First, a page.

Nizina Canyon to Take Outs: 5 miles or 45 miles

It is only 3 or 4 miles below the mouth of the Kennicott River to where the Nizina River suddenly narrows and begins a twisting tortured course through a beautiful limestone gorge. Immediately below the canyon is the much larger Chitina River. The mini gorge is about four miles long with up to 7 main wall encounters where the strong current has been known to flip rafts. Even at moderate flows you will want to quickly move to the inside of the turns away from the walls where the boiling hydraulics are. High water should be approached with extreme caution and is common after long periods of hot weather or after heavy localized rain. There are spots to relax and at least one above waterline ledge that offers a unique campsite. Quite suddenly, after the last sweeping turn to the south, where big views of the Chugach Mountains loom, the Nizina merges with the much larger Chitina River. If your plans are to take out here you will want to get along the right shoreline to get stopped. Stop early to locate the gravel airstrip and then move your boats as close as the current will allow to facilitate the take out. There is an old cabin here and remnants of cable crossings and various mining activity relics. If you are going the extra 45 miles to the takeout on the Copper River, ride the main current out into the huge valley of the Chitina. (There is a detailed description of the O'Brien Creek take out in the section on the Chitina River.)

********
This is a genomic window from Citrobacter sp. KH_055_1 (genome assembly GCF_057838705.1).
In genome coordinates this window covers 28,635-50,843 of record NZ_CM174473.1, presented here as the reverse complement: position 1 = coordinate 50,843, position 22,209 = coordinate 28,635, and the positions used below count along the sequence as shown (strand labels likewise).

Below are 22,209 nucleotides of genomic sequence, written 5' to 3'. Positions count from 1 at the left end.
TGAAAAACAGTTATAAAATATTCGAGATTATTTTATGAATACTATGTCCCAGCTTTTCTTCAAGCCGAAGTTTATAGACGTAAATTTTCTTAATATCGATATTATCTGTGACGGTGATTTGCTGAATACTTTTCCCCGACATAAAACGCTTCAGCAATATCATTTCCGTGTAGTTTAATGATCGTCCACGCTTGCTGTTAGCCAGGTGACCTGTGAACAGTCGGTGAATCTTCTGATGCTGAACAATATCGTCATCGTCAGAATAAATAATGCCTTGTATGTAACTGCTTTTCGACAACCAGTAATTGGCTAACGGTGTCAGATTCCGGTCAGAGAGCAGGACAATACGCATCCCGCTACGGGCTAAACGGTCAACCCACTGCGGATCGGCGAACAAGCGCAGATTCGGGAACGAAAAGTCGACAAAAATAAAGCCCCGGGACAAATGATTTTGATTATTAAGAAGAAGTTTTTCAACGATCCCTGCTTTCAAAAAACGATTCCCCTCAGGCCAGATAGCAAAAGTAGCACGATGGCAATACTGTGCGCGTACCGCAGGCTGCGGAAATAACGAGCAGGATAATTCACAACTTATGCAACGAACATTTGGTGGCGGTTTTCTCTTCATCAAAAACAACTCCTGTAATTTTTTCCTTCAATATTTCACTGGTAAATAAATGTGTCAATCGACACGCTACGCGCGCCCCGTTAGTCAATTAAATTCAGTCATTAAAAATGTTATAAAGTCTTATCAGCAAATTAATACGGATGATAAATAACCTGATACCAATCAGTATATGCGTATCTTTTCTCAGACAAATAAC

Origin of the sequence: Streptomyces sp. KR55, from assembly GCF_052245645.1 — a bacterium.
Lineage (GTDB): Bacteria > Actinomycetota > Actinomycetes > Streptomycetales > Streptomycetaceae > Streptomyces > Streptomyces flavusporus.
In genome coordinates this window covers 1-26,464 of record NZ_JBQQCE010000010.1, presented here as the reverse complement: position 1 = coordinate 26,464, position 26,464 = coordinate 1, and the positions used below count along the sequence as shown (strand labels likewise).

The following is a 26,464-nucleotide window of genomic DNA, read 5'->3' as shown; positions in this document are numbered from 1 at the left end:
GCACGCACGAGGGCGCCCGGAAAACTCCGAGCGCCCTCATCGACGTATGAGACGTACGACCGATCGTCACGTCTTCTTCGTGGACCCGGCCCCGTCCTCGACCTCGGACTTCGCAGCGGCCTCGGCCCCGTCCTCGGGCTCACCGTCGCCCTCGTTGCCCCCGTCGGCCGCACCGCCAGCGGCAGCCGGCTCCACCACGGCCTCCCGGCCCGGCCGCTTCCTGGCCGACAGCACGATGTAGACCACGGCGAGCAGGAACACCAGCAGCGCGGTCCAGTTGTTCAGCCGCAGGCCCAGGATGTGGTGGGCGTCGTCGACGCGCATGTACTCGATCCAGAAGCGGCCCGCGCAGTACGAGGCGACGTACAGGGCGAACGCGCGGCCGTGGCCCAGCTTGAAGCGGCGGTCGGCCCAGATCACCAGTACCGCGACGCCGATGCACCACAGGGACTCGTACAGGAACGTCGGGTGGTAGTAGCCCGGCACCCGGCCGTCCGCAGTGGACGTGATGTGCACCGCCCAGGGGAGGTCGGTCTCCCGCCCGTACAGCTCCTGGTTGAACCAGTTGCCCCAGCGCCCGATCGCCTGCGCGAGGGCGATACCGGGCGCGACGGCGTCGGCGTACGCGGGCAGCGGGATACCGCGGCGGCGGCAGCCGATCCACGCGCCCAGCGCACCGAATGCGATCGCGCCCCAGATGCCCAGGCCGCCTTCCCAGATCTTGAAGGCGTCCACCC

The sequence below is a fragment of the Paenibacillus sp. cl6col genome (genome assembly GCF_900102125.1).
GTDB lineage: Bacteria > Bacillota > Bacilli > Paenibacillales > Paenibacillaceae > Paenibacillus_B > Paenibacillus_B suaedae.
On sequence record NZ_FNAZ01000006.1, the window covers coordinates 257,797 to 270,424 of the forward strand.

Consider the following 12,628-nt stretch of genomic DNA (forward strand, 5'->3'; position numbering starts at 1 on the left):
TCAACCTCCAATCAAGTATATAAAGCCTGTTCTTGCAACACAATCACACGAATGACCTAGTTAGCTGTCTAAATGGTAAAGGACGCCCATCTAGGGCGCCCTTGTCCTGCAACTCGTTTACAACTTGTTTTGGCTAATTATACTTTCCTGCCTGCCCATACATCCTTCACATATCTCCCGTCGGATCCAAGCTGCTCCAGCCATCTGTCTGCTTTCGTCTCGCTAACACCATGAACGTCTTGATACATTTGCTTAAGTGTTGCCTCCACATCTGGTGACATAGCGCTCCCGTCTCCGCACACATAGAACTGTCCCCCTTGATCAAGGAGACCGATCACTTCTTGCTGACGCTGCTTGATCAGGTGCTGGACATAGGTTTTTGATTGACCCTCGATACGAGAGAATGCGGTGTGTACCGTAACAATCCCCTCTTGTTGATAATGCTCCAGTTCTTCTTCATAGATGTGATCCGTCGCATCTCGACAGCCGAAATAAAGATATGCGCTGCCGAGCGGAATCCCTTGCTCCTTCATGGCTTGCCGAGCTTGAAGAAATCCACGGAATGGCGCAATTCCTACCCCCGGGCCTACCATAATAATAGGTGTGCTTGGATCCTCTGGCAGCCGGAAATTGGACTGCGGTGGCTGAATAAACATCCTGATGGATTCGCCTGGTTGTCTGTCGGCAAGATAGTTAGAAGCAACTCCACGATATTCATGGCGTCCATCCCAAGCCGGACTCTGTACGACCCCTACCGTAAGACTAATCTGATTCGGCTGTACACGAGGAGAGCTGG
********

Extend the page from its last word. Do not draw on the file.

USGS Maps

McCarthy A-6, B-6, B-7, B-8
Valdez B-1, C-1, C-2

Distance

45-90 miles

Days

5-7

Difficulty

Moderate

Class

III

Craft

Kayak
Raft

Cost

$$$

Getting There

Coordinates
Latitude: 61.61668
Longitude: -142.436056

Show Map

Nizina River Points

Char­ter a bush plane from McCarthy, Valdez, or Gulka­na to land on one of the grav­el strips below the Niz­ina Glac­i­er Lake. There is a strip just below the glac­i­er toe, which involves car­ry­ing your gear a half-mile to the riv­er or there is a strip at Glac­i­er Creek on the Chi­ti­s­tone Riv­er where a short 8‑mile stretch of Class I and II will take you to the Niz­ina. There may be a strip at Dan Creek as well. Either way the logis­tics are many as you…  ...more